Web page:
As I noted earlier Near Space is a game that was designed to use every dice you may have in a game of strategic and tactical conflict. However, we have encountered an issue with d1, d2, and d3s. The bonuses and penalties based on color are +/- 1-2. Events and Sector Advantages may bump this an additional +/- 2-3. This means that the risk-reward ratio of these small dice are incredibly skewed. You are nearly guaranteed a certain result in a fight and even if you lose a a ship a couple of points in the Graveyard is minimal.
As I go back into another revision d1s are being removed from the game. They are not dice; there is no random chance attached to them. Right now d3s are safe as I consider them a fairly traditional die. The d2 is on the chopping block with the axe being swung. We will continue to playtest this and may bring the Kickstarter backers on board during the campaign for a quick poll.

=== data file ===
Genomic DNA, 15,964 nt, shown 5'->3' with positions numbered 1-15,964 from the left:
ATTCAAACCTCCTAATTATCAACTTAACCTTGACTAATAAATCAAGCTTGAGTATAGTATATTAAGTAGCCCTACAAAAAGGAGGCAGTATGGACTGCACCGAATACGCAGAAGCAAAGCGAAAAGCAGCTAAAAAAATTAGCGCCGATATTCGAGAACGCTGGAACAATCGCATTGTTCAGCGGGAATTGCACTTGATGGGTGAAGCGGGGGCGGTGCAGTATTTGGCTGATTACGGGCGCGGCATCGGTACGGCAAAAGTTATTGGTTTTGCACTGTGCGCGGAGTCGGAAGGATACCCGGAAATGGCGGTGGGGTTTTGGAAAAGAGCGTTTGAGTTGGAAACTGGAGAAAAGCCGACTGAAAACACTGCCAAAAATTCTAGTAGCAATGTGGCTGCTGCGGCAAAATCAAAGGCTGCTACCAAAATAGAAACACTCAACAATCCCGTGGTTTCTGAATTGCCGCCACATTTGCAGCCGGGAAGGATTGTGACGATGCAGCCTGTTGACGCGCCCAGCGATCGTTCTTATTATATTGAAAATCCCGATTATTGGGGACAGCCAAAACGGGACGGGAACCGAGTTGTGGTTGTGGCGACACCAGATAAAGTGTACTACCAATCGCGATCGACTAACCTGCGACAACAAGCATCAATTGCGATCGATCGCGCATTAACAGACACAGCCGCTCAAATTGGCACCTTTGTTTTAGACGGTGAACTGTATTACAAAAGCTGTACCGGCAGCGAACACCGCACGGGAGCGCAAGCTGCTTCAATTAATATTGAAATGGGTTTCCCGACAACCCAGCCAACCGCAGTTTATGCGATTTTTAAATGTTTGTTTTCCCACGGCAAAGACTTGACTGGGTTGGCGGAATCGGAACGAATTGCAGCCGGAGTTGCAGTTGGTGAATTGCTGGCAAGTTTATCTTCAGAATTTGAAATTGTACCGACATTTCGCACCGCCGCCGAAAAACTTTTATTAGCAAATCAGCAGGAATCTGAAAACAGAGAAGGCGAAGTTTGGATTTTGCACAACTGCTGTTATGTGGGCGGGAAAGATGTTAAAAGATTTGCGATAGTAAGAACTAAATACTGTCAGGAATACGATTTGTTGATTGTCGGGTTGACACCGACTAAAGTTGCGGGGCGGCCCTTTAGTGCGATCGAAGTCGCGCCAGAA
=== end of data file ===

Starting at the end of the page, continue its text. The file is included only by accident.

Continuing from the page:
We were also discussing the fate of the Dreadnought. We have allowed d20s since players love the idea of fielding the Death Star but the modifiers (except for green ships) were mooted by the ship size. During a demo/play-test session at the International Table-Top Game Day a new participant tried the game for the first time. A devoted Magic player, he was just expermenting with different games. As soon as he wrapped his head around Near Space as a wargame he had a handle on playing. He quickly questioned why anyone would ever build anything larger than a Gunship. The powers of the Battleship and Destroyer and the ships interaction with the gamestate made him realize their utility. He just as quickly pointed that this logic does not hold for a Dreadnought and it should never be built. Its inability to move in response to an opponent, maintenance, and risk of a bad roll vs a smaller ship makes it a bad investment. I agreed with him and pointed out that people love fielding the Death Star even if it is not smart…